IDEAS home Printed from https://ideas.repec.org/
MyIDEAS: Login to save this paper or follow this series

Precarious credit equilibria: reflections on the Asian financial crisis

  • Joseph Bisignano
Registered author(s):

    This paper examines some of the origins of the recent East Asian financial crisis. It is composed of three parts. The first considers the role of moral hazard in the crisis, specifically the influence of implicit and explicit government guarantees which may have contributed to excess borrowing in East Asia, similar to what occurred in Latin America during the 1980s. We then consider the role played by weaknesses in prudential regulation and supervision of both banks and non-bank financial intermediaries. Insufficient official oversight and poor corporate governance arguably were at the root of the limited financial transparency which prevented the correct assessment of risks by market participants. The combination of these two factors can be argued to have shifted credit markets from an equilibrium with excess borrowing to one with excessive credit rationing, resulting in a severe liquidity crisis. Comparisons are made with the micro-financial vulnerabilities which eventually led to earlier financial crises in Latin America and the Nordic countries.

    If you experience problems downloading a file, check if you have the proper application to view it first. In case of further problems read the IDEAS help page. Note that these files are not on the IDEAS site. Please be patient as the files may be large.

    File URL: http://www.bis.org/publ/work64.pdf
    File Function: Full PDF document
    Download Restriction: no

    File URL: http://www.bis.org/publ/work64.htm
    Download Restriction: no

    Paper provided by Bank for International Settlements in its series BIS Working Papers with number 64.

    as
    in new window

    Length: 57 pages
    Date of creation: Mar 1999
    Date of revision:
    Handle: RePEc:bis:biswps:64
    Contact details of provider: Postal: Centralbahnplatz 2, CH - 4002 Basel
    Phone: (41) 61 - 280 80 80
    Fax: (41) 61 - 280 91 00
    Web page: http://www.bis.org/
    Email:


    More information through EDIRC

    References listed on IDEAS
    Please report citation or reference errors to , or , if you are the registered author of the cited work, log in to your RePEc Author Service profile, click on "citations" and make appropriate adjustments.:

    as in new window
    1. Michael P. Dooley, 1998. "A model of crises in emerging markets," International Finance Discussion Papers 630, Board of Governors of the Federal Reserve System (U.S.).
    2. Jaffee, Dwight M & Russell, Thomas, 1984. "Imperfect Information, Uncertainty, and Credit Rationing: A Reply," The Quarterly Journal of Economics, MIT Press, vol. 99(4), pages 869-72, November.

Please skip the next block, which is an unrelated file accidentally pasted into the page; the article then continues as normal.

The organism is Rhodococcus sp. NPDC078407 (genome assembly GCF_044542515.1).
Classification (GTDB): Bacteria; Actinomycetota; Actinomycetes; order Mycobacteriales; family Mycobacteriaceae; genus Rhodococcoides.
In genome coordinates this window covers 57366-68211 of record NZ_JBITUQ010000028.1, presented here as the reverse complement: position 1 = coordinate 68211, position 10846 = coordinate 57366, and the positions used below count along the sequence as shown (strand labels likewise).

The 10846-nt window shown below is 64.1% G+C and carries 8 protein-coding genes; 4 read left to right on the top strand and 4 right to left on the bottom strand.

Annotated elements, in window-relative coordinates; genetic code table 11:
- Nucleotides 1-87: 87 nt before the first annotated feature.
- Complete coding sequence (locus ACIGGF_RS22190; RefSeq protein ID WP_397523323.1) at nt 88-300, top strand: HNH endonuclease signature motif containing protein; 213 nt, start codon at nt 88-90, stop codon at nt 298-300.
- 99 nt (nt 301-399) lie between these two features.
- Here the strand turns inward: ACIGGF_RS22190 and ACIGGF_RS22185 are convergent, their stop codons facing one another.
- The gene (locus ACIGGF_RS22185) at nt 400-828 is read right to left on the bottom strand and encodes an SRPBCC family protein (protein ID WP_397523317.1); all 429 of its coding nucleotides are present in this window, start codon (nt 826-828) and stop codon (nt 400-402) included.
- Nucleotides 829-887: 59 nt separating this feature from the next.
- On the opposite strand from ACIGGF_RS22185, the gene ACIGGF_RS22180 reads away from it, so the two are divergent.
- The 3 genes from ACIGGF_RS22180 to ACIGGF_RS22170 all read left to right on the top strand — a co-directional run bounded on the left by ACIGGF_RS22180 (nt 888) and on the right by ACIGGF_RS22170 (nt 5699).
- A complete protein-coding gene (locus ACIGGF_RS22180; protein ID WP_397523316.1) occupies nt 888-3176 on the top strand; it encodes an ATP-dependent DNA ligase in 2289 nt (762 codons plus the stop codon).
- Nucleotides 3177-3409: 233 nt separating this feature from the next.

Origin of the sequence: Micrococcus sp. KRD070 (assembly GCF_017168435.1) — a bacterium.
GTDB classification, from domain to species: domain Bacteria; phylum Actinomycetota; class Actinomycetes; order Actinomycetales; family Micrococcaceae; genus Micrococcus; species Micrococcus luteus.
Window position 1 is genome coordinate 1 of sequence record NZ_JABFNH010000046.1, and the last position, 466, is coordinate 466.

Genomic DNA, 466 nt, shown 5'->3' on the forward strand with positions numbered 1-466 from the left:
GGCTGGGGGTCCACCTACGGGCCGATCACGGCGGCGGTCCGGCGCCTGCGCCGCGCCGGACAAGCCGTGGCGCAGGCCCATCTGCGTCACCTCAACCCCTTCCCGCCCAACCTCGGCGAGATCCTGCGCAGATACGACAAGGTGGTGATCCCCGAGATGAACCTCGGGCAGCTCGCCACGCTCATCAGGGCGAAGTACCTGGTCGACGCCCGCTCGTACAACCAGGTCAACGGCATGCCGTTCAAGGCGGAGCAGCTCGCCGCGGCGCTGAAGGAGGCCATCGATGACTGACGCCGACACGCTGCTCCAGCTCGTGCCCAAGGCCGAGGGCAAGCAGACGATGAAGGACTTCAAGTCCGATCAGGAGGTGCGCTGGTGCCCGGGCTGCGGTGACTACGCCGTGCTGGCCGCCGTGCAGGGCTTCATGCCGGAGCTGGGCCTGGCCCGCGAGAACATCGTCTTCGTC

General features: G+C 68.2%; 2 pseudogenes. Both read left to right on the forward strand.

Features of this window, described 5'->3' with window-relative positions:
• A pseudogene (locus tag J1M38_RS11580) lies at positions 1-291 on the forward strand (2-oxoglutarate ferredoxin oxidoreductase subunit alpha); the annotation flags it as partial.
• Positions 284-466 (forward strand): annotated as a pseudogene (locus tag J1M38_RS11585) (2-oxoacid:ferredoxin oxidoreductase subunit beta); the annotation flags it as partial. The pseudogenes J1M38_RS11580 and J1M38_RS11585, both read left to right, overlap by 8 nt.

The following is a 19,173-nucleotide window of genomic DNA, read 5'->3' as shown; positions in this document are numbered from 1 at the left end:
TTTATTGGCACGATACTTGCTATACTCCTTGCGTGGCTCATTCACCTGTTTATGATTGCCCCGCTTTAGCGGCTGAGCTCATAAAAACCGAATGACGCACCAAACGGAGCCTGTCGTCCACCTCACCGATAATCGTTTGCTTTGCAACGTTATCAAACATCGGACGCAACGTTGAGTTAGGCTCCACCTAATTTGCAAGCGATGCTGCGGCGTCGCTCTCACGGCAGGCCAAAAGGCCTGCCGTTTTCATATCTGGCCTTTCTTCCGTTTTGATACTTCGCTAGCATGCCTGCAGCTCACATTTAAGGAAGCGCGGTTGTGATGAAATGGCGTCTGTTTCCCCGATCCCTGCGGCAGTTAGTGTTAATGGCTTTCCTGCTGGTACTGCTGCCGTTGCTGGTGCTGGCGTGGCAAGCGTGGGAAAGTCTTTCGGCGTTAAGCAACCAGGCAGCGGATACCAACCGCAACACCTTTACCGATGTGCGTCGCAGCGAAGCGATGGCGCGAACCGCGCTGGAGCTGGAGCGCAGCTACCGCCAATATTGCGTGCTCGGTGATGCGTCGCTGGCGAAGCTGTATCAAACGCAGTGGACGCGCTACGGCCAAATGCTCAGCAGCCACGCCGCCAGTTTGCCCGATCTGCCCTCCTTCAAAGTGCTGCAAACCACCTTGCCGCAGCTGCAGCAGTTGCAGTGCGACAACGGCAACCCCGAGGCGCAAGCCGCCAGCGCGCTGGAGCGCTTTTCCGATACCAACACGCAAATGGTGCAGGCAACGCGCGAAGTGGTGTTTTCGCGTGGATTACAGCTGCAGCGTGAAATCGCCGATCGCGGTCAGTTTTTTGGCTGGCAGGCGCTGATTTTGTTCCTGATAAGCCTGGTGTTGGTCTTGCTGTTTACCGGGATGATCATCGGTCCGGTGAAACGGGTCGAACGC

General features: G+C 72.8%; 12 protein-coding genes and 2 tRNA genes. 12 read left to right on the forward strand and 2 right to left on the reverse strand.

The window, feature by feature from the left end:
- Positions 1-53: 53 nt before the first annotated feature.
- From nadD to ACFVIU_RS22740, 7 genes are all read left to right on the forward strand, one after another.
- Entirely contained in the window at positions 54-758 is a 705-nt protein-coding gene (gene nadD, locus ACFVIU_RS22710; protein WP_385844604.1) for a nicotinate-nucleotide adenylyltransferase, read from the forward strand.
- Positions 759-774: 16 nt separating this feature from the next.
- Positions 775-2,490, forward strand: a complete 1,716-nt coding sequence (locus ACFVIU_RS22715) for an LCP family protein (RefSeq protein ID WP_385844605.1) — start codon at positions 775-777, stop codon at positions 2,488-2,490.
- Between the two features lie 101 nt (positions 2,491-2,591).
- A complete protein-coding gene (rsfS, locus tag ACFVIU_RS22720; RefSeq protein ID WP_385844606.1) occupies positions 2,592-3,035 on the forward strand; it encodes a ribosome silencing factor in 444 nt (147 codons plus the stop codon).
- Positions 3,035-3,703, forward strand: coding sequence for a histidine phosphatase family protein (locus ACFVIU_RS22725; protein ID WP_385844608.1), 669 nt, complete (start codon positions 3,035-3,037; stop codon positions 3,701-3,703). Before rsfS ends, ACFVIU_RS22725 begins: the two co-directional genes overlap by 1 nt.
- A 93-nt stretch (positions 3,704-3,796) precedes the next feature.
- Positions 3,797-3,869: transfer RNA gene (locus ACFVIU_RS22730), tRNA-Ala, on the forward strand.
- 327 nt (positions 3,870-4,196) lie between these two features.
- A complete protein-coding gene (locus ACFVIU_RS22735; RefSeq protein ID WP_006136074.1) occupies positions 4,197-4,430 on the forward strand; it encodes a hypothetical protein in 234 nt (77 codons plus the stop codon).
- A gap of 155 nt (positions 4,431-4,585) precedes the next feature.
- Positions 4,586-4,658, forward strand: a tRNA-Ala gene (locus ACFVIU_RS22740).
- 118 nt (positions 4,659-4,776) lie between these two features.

3. Joseph E. Stiglitz, 1991. "Government, Financial Markets, and Economic Development," NBER Working Papers 3669, National Bureau of Economic Research, Inc.
    Full references (including those not matched with items on IDEAS)

    This item is not listed on Wikipedia, on a reading list or among the top items on IDEAS.

    When requesting a correction, please mention this item's handle: RePEc:bis:biswps:64. See general information about how to correct material in RePEc.

    For technical questions regarding this item, or to correct its authors, title, abstract, bibliographic or download information, contact: (Christian Beslmeisl)

    If you have authored this item and are not yet registered with RePEc, we encourage you to do it here. This allows to link your profile to this item. It also allows you to accept potential citations to this item that we are uncertain about.

    If references are entirely missing, you can add them using this form.

    If the full references list an item that is present in RePEc, but the system did not link to it, you can help with this form.

    If you know of missing items citing this one, you can help us creating those links by adding the relevant references in the same way as above, for each refering item. If you are a registered author of this item, you may also want to check the "citations" tab in your profile, as there may be some citations waiting for confirmation.

    Please note that corrections may take a couple of weeks to filter through the various RePEc services.

    This information is provided to you by IDEAS at the Research Division of the Federal Reserve Bank of St. Louis using RePEc data.